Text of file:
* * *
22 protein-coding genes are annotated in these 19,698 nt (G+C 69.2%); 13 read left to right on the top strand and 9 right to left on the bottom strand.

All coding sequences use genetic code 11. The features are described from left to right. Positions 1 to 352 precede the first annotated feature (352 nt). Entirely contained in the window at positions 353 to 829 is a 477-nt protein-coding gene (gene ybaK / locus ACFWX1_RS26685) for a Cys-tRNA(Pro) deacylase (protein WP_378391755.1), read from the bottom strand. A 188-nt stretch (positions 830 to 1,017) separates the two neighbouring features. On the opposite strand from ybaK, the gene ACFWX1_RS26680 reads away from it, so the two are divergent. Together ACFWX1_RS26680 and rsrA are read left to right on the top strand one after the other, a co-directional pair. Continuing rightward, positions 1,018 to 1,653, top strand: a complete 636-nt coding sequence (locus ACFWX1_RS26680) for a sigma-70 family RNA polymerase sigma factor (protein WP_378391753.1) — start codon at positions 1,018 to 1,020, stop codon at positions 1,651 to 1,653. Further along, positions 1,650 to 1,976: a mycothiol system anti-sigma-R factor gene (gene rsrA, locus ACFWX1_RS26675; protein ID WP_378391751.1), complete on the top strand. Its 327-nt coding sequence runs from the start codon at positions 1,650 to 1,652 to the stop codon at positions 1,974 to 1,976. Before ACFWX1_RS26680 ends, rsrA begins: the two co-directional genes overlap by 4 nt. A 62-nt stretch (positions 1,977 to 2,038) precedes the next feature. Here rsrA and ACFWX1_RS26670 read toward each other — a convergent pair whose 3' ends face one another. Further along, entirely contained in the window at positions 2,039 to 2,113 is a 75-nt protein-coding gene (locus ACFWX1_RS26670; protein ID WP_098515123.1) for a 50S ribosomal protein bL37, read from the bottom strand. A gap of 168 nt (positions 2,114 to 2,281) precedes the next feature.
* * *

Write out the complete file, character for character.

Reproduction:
22 protein-coding genes are annotated in these 19,698 nt (G+C 69.2%); 13 read left to right on the top strand and 9 right to left on the bottom strand.

All coding sequences use genetic code 11. The features are described from left to right. Positions 1 to 352 precede the first annotated feature (352 nt). Entirely contained in the window at positions 353 to 829 is a 477-nt protein-coding gene (gene ybaK / locus ACFWX1_RS26685) for a Cys-tRNA(Pro) deacylase (protein WP_378391755.1), read from the bottom strand. A 188-nt stretch (positions 830 to 1,017) separates the two neighbouring features. On the opposite strand from ybaK, the gene ACFWX1_RS26680 reads away from it, so the two are divergent. Together ACFWX1_RS26680 and rsrA are read left to right on the top strand one after the other, a co-directional pair. Continuing rightward, positions 1,018 to 1,653, top strand: a complete 636-nt coding sequence (locus ACFWX1_RS26680) for a sigma-70 family RNA polymerase sigma factor (protein WP_378391753.1) — start codon at positions 1,018 to 1,020, stop codon at positions 1,651 to 1,653. Further along, positions 1,650 to 1,976: a mycothiol system anti-sigma-R factor gene (gene rsrA, locus ACFWX1_RS26675; protein ID WP_378391751.1), complete on the top strand. Its 327-nt coding sequence runs from the start codon at positions 1,650 to 1,652 to the stop codon at positions 1,974 to 1,976. Before ACFWX1_RS26680 ends, rsrA begins: the two co-directional genes overlap by 4 nt. A 62-nt stretch (positions 1,977 to 2,038) precedes the next feature. Here rsrA and ACFWX1_RS26670 read toward each other — a convergent pair whose 3' ends face one another. Further along, entirely contained in the window at positions 2,039 to 2,113 is a 75-nt protein-coding gene (locus ACFWX1_RS26670; protein ID WP_098515123.1) for a 50S ribosomal protein bL37, read from the bottom strand. A gap of 168 nt (positions 2,114 to 2,281) precedes the next feature.